Episode 55: Chopin's Circle: Eugene Delacroix

Ballade No. 4 in F minor, Op. 52

rc-delacroix-200Picture Fryderyk Chopin’s face. Chances are your mind’s eye is recalling a painting by Eugène Delacroix. There are actually plenty of Chopin portraits left to us, but it’s Delacroix’s image that demands attention. It captures “the image of the Romantic hero at its purest,” as art historian H.W. Janson put it. It’s also an image of Chopin as seen by one of his closest friends.

Delacroix was 12 years older than Chopin and already famous, thanks to his dynamic, richly colored painting "The Massacre of Chios" from 1824. It established Delacroix as a leading Romantic artist.

Chopin’s lover, George Sand, introduced the painter to the pianist not long before Delacroix began his iconic portrait of Chopin in 1838. (He included both Chopin and Sand in the painting, which he never completed, but after his death the two depictions were cut apart and sold separately. You can see Sand’s portrait here.)

Chopin and Delacroix became fast friends. Frequenters of the Paris salons, they shared an interest in fashion, cultivating the image of a “dandy.” Most of all, they shared a passion for music. Sand once described Delacroix standing alongside the piano as Chopin played: “He embarks on a sort of casual improvisation, then stops. ‘Go on, go on,’ exclaims Delacroix, ‘That's not the end!' 'It's not even a beginning…. I'm trying to find the right color, but I can't even get the form. You won't find the one without the other....'”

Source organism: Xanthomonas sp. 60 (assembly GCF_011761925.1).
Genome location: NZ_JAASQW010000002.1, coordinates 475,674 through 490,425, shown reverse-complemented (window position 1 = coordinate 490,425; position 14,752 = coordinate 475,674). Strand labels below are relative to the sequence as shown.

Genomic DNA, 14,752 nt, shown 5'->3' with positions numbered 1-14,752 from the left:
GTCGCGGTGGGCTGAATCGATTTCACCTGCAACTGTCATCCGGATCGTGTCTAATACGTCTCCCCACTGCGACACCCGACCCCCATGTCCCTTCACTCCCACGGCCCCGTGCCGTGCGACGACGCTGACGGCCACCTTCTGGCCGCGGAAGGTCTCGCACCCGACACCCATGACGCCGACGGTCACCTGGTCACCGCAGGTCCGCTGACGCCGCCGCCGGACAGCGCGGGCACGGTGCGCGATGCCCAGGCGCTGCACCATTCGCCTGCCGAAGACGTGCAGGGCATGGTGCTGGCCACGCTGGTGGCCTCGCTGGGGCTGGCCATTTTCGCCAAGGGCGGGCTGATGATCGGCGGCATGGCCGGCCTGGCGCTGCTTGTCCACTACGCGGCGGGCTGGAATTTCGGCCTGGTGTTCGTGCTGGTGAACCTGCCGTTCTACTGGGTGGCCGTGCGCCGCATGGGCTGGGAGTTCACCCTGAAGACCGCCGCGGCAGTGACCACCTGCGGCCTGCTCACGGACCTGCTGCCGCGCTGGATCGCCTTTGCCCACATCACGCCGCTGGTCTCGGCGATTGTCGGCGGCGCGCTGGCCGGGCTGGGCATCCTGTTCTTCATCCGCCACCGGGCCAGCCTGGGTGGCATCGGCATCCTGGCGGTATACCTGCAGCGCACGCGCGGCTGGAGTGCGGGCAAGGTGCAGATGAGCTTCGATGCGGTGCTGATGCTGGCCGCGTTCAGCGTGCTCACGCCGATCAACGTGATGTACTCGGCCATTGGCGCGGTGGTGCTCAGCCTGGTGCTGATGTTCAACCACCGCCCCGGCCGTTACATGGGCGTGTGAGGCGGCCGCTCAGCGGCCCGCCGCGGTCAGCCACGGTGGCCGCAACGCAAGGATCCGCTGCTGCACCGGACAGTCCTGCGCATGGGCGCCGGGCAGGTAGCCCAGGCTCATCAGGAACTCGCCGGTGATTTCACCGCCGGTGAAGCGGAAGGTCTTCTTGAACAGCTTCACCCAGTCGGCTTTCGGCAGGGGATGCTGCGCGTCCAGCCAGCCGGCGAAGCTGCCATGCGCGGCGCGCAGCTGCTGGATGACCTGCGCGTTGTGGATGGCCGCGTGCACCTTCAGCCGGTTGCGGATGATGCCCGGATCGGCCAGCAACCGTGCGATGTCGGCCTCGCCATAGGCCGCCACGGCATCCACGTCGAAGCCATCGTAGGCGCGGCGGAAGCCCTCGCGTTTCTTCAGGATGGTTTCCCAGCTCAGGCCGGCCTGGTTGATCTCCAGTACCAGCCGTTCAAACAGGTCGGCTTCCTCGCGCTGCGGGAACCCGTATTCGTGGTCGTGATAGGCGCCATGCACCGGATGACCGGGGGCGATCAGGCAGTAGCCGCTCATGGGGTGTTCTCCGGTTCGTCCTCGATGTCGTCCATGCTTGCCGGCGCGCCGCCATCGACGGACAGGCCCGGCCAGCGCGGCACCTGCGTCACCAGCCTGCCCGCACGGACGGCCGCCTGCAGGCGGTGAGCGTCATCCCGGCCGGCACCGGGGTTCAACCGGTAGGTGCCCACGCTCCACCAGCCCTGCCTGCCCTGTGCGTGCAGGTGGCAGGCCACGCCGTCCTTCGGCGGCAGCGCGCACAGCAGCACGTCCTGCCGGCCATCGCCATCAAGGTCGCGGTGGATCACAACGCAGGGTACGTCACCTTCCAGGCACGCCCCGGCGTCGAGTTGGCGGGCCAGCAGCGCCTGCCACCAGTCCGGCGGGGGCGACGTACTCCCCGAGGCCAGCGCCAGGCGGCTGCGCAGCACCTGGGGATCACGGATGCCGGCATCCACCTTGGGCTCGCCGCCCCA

Chopin was genuinely touched by his friend’s appreciation of his art. But, similar to his relationships with other composers, he did not seem capable of returning the favor. To quote Sand once more: “Chopin does not understand Delacroix. He has esteem, affection and respect for the man, but he detests the artist…. He has much wit, tact and malice, but he understands nothing of pictures or statuary.”

If Delacroix knew how Chopin felt, he didn’t let on. After the composer’s death in 1849, Delacroix inscribed a sketch with the words “Dear Chopin.” Delacroix’s final tribute to his friend, the great poet of the piano. - Don Lee

Radio Chopin Episode 55: Chopin's Circle: Eugene Delacroix



Ballade No. 4 in F minor, op. 52